Kissing Cornelius

For those reading Lisa Harper’s book, Stumbling Into Grace, along with my small group, today’s devotional will match up with her seventh chapter: “Getting Our Squeeze On”

**********************************

Our community theater group chose Hello, Dolly! as the fall musical this year. Over the summer, I rented the movie so we could hear the songs and learn the story.

While I love the play, the movie is terrible.  Still, my daughters loved the film. They specially requested it several times a week until I finally returned the DVD, much to their disappointment. (Other kids may be watching Spongebob and Phineas and Ferb.  My girls watch musicals from the 1960’s.)

They can now sing the songs and know every character’s name, despite the ridiculous sound of each moniker: Cornelius Hackl.  Barnaby Tucker.  Horace Vandergelder.

Not exactly John Smiths, these guys.

My daughters took a particular liking to Cornelius Hackl, the 33-year-old store clerk who wants to head off to New York City, fall in love and kiss a girl.

There’s no question who was the most excited to hear that my husband was chosen to play Cornelius.  He was pleased.  Our daughters were overjoyed.  His two biggest fans jumped all over the living room and cheered.

I reminded them that of all the parts in this play, Cornelius is the only guy who might have to kiss another girl–as in a girl who is not me.

“How would you feel about that?,” I asked them.

“That’s okay,” my oldest daughter assured me, “Daddy kisses you all the time.  Like every single morning and when he comes home from work, too.”

Thanks for the support!

Still, it reminded me that how my husband and I interact is a model for our daughters.   This doesn’t just matter now when they need the assurance of a stable home.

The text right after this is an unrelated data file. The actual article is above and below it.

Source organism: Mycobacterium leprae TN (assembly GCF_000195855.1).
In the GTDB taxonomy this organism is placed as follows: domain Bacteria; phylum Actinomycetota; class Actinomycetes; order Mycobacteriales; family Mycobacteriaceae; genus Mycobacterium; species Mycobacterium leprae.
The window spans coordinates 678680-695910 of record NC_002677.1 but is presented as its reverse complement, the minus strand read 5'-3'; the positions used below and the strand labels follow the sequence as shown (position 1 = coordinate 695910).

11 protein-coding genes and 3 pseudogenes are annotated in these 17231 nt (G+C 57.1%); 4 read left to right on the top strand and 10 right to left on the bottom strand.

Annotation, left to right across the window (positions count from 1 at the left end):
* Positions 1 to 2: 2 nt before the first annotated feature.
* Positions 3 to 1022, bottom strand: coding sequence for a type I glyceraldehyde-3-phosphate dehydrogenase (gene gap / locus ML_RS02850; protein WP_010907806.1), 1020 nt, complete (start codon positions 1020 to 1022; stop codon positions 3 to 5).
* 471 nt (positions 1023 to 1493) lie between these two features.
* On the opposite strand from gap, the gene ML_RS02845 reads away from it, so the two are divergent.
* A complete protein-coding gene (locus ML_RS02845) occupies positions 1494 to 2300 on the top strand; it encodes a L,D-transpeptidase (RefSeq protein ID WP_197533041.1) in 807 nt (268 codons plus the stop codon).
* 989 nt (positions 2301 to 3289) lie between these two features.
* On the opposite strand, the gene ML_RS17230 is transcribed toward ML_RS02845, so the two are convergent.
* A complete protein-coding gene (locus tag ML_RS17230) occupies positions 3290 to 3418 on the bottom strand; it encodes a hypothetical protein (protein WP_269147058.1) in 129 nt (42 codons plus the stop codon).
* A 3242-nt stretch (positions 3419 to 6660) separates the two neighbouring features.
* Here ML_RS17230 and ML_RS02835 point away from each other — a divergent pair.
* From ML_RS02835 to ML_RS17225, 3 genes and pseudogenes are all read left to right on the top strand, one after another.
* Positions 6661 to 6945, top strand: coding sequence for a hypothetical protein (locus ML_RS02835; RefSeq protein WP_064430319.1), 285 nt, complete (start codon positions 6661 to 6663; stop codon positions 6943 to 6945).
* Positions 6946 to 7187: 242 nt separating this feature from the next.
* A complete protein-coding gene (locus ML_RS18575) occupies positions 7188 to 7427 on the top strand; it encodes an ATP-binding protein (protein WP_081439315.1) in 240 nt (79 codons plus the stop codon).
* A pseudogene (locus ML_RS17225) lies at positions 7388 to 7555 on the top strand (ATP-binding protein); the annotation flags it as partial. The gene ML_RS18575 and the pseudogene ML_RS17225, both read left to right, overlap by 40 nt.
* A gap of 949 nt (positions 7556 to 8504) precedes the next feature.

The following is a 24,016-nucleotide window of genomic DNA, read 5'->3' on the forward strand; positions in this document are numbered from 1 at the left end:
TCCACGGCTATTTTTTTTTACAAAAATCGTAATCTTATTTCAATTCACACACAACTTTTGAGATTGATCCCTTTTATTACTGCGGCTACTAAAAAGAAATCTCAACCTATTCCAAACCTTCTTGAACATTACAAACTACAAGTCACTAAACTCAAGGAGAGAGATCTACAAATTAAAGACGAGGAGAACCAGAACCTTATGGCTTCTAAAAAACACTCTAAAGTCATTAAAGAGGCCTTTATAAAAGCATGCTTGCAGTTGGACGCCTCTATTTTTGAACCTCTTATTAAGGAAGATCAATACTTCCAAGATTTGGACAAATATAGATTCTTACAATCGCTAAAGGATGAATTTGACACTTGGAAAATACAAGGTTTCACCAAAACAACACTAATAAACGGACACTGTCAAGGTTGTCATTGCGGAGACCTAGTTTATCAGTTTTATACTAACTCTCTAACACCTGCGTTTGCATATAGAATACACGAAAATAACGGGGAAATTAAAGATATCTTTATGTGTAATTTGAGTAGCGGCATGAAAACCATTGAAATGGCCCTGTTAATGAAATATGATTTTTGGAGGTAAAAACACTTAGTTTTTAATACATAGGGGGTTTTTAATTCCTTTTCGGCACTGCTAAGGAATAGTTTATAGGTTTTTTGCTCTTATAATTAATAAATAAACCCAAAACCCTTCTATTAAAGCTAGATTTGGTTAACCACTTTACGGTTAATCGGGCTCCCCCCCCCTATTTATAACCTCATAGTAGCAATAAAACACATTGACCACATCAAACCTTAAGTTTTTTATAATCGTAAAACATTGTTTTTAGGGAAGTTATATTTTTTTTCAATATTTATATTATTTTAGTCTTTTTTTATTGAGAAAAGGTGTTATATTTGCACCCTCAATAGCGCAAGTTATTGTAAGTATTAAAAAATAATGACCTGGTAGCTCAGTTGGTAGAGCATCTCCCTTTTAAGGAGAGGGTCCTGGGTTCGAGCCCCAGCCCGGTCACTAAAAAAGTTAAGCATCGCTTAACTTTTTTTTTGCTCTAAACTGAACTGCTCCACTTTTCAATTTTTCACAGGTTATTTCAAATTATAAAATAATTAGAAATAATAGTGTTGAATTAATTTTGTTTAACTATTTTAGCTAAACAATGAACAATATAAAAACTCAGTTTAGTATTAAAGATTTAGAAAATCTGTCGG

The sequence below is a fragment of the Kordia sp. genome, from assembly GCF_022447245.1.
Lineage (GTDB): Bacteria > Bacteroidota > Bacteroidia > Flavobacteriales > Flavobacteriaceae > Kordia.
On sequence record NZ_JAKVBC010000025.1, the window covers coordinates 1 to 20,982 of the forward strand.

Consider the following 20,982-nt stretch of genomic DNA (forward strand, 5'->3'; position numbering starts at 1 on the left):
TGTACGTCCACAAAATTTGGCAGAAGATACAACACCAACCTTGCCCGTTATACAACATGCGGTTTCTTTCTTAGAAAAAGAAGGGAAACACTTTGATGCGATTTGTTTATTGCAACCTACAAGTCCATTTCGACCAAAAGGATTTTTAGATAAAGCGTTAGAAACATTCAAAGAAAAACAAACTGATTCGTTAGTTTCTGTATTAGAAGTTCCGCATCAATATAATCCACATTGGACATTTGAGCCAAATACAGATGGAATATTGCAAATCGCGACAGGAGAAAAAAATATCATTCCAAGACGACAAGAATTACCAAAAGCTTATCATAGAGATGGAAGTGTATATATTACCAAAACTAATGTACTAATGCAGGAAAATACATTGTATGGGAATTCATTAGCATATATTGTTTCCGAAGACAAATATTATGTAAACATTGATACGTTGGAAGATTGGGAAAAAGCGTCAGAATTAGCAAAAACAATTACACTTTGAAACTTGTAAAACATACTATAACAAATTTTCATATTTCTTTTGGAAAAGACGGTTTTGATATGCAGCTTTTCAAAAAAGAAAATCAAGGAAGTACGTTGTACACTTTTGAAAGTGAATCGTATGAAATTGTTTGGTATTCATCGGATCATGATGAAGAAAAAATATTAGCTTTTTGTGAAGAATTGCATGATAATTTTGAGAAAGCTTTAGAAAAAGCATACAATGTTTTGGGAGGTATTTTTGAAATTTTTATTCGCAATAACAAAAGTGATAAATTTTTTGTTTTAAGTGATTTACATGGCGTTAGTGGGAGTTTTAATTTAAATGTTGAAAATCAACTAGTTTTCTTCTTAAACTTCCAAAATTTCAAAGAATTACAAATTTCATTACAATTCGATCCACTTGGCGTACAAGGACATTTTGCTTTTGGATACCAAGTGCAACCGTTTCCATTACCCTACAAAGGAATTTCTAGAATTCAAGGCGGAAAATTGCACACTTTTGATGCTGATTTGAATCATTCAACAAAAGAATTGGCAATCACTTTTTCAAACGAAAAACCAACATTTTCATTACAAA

It doesn’t just matter in their future, when their own marriages may depend on what we modeled for them.

It really matters eternally.

God makes it clear in Scripture that marriage is an earthly representation of God’s covenant relationship with His own people.  Paul tells husbands to “love your wives, just as Christ loved the church and gave Himself up for her” (Ephesians 5:25).  Jesus calls Himself the bridegroom and Revelation 19 describes the marriage supper of the Lamb in heaven.

That means that our love for one another should reflect Christ’s love.  People should look at our marriages and see God’s love in action.  My daughters should look at our marriage and see God at the center.  How we treat each other should make them desire a relationship with Jesus.

So, do we look like we’re loving one another?

Not just in marriages, but also in our churches and small groups and family lunches at Wendy’s after church . . . do we act loving?

And beyond that, with those outside our inner circle, people who may seem “less than,” those that our downcast, the hurting, people who annoy us a bit and who wear us out a lot, and the faces we’d prefer not to see in the Wal-Mart . . . do we act loving?